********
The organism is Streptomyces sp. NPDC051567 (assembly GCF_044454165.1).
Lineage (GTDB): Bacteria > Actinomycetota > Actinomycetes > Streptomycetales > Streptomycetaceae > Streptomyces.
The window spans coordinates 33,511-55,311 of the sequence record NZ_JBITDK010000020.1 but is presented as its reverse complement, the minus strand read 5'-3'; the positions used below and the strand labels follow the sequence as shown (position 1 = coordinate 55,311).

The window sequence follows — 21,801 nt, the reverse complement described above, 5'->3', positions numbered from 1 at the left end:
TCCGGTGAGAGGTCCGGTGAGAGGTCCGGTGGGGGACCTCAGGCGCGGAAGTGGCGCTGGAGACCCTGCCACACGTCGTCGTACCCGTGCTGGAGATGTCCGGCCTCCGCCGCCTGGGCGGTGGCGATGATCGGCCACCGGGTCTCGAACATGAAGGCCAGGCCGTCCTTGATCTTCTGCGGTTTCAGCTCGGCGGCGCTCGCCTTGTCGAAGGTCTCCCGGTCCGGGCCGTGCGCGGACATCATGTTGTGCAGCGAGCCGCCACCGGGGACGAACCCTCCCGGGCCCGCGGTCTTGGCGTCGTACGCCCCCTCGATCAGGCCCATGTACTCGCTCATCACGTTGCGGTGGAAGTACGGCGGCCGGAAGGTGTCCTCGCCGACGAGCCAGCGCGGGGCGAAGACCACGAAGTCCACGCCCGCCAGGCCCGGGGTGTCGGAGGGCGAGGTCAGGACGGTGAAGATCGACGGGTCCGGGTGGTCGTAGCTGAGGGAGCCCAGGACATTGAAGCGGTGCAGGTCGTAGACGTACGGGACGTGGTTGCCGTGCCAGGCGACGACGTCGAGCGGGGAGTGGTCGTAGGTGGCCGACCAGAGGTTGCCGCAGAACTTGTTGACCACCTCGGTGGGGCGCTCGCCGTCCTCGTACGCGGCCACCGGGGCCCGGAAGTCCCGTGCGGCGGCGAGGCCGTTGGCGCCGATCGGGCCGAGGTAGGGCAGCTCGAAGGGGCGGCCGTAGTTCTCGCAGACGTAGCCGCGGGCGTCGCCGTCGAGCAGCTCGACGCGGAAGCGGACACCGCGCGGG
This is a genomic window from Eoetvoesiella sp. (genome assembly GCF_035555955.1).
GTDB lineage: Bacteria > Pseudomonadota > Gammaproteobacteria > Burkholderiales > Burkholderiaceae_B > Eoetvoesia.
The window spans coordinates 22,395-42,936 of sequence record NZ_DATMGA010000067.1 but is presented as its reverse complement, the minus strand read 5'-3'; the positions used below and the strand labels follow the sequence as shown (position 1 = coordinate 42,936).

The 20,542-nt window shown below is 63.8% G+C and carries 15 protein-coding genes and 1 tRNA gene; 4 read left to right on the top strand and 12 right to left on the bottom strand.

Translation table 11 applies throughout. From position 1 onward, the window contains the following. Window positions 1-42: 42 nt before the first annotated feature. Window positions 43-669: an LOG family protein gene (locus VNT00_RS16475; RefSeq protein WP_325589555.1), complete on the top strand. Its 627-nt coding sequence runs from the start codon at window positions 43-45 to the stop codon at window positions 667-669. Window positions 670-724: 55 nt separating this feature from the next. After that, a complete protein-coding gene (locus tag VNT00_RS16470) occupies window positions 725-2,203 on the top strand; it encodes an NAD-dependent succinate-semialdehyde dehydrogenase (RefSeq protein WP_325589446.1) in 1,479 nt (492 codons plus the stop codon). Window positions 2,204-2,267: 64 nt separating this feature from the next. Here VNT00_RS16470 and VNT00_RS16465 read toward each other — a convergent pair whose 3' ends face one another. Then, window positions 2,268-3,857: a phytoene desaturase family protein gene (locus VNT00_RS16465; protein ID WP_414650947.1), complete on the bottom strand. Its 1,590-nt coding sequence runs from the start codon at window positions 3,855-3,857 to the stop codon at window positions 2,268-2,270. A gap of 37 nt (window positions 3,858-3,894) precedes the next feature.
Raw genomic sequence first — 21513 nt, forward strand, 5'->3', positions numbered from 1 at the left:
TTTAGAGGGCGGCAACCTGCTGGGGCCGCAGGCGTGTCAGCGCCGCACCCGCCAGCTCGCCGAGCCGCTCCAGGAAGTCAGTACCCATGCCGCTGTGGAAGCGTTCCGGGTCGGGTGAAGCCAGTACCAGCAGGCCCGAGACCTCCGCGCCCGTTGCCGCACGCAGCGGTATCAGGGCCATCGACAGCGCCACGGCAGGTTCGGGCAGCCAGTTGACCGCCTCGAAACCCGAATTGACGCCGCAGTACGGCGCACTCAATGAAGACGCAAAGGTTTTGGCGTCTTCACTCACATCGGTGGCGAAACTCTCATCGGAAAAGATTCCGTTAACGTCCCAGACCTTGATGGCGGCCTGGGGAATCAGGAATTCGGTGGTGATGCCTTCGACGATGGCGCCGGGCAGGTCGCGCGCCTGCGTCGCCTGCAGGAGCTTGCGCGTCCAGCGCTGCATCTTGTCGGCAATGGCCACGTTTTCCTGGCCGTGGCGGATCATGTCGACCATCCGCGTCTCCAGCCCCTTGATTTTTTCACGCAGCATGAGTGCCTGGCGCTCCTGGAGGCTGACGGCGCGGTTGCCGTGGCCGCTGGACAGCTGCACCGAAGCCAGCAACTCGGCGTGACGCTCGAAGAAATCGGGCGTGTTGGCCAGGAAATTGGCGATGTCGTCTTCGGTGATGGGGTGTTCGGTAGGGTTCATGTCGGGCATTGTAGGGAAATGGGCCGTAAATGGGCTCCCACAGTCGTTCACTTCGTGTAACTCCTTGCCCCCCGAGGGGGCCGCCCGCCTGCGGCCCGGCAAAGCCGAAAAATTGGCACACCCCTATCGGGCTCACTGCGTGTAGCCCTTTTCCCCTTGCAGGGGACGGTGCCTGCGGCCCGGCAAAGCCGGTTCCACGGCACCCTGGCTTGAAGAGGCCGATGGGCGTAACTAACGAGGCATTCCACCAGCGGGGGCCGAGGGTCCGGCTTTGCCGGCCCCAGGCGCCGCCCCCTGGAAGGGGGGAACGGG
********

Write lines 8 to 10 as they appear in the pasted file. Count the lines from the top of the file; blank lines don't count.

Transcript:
The window spans coordinates 22,395-42,936 of sequence record NZ_DATMGA010000067.1 but is presented as its reverse complement, the minus strand read 5'-3'; the positions used below and the strand labels follow the sequence as shown (position 1 = coordinate 42,936).

The 20,542-nt window shown below is 63.8% G+C and carries 15 protein-coding genes and 1 tRNA gene; 4 read left to right on the top strand and 12 right to left on the bottom strand.

Translation table 11 applies throughout. From position 1 onward, the window contains the following. Window positions 1-42: 42 nt before the first annotated feature. Window positions 43-669: an LOG family protein gene (locus VNT00_RS16475; RefSeq protein WP_325589555.1), complete on the top strand. Its 627-nt coding sequence runs from the start codon at window positions 43-45 to the stop codon at window positions 667-669. Window positions 670-724: 55 nt separating this feature from the next. After that, a complete protein-coding gene (locus tag VNT00_RS16470) occupies window positions 725-2,203 on the top strand; it encodes an NAD-dependent succinate-semialdehyde dehydrogenase (RefSeq protein WP_325589446.1) in 1,479 nt (492 codons plus the stop codon). Window positions 2,204-2,267: 64 nt separating this feature from the next. Here VNT00_RS16470 and VNT00_RS16465 read toward each other — a convergent pair whose 3' ends face one another. Then, window positions 2,268-3,857: a phytoene desaturase family protein gene (locus VNT00_RS16465; protein ID WP_414650947.1), complete on the bottom strand. Its 1,590-nt coding sequence runs from the start codon at window positions 3,855-3,857 to the stop codon at window positions 2,268-2,270. A gap of 37 nt (window positions 3,858-3,894) precedes the next feature.